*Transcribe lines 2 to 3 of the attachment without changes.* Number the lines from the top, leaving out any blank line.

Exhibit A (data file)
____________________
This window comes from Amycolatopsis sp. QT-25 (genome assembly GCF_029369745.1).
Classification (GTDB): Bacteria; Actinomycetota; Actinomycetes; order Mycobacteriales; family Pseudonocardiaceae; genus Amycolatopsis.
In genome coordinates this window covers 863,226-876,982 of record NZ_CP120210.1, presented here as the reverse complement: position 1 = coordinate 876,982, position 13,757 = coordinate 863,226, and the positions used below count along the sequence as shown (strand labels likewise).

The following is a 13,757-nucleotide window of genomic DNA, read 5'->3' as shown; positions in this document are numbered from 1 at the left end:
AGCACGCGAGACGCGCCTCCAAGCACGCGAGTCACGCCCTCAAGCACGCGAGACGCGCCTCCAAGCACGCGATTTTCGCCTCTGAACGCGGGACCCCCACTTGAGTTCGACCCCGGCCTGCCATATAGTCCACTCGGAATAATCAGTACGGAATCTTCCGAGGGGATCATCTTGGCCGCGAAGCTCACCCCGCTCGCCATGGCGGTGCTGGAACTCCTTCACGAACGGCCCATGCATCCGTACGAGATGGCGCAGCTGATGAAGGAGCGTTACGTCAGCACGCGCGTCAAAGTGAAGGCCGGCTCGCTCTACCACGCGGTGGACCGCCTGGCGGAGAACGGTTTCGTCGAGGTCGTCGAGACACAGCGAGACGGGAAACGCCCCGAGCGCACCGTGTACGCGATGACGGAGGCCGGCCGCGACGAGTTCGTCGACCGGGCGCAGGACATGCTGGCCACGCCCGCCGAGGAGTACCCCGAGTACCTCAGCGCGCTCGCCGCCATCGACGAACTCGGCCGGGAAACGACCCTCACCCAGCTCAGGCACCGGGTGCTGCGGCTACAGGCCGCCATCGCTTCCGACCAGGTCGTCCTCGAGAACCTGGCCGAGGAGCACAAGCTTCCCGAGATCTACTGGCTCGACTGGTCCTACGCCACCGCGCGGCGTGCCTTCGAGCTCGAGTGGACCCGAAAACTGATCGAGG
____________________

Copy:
Classification (GTDB): Bacteria; Actinomycetota; Actinomycetes; order Mycobacteriales; family Pseudonocardiaceae; genus Amycolatopsis.
In genome coordinates this window covers 863,226-876,982 of record NZ_CP120210.1, presented here as the reverse complement: position 1 = coordinate 876,982, position 13,757 = coordinate 863,226, and the positions used below count along the sequence as shown (strand labels likewise).